Turn back the Alarm Very funny with Dr Pleasure & Blue's Equilube ..he-he-he ........................... Blue Horseshoe Alter ego De Kock.. Ok, well, I'll bet the Fillys at Siro whinny, whinny a bit, neigh, neigh, snort, snort & whinny somemore over your jelly and De Kock ring.... he-he-he ........................ Turn Back the Alarm You just experianced what they say in the movies... never go up against a child, or an animal... They will be better you in what ever shot you take! Thanks for sharing the story. ..................... Johnnyz I have Backbackbackgone on my horse watch, & have seen zero lately. Good question...anyone in the know? .............................. Steve T Thanks for the sincere post about how to deal with family issues and how to prepare. SR Vegas
Alan - Sorry about the very sad news regarding your father. My sincerest condolences to you and your entire family. - RobertSD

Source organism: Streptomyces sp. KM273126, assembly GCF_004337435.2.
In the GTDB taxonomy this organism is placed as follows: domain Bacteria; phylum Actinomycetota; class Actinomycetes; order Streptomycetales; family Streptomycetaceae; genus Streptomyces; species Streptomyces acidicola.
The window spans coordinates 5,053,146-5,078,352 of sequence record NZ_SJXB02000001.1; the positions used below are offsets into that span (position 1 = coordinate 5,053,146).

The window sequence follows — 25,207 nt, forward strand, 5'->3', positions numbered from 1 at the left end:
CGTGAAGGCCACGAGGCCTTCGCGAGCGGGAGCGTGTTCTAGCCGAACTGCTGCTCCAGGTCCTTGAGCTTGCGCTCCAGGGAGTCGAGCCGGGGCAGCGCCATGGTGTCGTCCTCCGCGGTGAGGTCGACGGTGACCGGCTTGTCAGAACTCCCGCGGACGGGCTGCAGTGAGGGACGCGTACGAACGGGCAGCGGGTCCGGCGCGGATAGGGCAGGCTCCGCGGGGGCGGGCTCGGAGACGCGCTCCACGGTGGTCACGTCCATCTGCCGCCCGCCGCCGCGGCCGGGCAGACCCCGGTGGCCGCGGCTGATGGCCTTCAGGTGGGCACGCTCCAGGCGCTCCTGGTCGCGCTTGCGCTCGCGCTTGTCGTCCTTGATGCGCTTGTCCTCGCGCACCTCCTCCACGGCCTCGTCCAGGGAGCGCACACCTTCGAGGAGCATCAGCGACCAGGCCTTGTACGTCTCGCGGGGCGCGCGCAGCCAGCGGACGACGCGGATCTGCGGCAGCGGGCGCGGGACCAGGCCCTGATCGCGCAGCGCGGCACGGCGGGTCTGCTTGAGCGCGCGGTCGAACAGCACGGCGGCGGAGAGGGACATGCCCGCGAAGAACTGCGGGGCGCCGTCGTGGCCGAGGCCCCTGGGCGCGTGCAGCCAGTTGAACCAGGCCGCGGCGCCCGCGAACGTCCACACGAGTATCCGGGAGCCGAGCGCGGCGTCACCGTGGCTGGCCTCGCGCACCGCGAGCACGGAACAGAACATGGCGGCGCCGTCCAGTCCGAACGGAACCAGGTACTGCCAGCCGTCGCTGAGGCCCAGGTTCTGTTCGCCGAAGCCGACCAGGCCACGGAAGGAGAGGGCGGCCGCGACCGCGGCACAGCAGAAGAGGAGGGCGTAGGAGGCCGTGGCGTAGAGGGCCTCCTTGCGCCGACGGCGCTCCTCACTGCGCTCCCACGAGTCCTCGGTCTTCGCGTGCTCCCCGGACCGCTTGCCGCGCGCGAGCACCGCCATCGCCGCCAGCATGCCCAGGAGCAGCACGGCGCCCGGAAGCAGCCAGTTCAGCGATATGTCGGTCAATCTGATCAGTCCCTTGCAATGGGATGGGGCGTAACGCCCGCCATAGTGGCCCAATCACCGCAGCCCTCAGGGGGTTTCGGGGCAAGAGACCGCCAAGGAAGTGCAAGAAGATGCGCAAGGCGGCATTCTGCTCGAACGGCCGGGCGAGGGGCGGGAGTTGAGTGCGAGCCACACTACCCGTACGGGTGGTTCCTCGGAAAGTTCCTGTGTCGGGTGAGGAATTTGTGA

Am I the only one who thinks Spirit One, NOT Archipenko, was the best horse on Saturday?
Alan, So very sad to hear of your fathers passing, May God be with you and your family during these trying times.
I think the #10 on the Best Pal should have come down, but instead of fourth, I would have placed him second. Im my opinion, the #5 was as responsible as the #10 for the problems of the #8, and for me it is not clear the 8 lost a placing because of his problems.
Jim Tully and BlueHorseshoe, I have to admit I bought into the Discreet Treasure hype and it cost me. I rarely will play a 3yo against an older horse. And the only horse I could have played was the winner. But I made the foolish decision that Dr. Pleasure had no interest in having his picture taken. At the 1/2 mile pole yesterday I was wishing I had DP. Once he found room it was all over. Nice call and congrats. Hillbilly, I too share your feelings about Keeneland. I try to get to Keeneland as often as possible because it is such a wonderful place. I will say I don't care for the polytrack (and that's being kind). We can only hope that the folks in charge will keep the charm the track currently has. I think if you are going to spend a fortune to lure the Breeders Cup every few years for one or two days I say pass. I am from the school of "if it ain't broke, then don't fix it". It sounds like the Travers will have a nice size field. Anyone with a connection to the Man upstairs, could you ask him to please turn off the waterworks for a while in upstate NY. Thanks.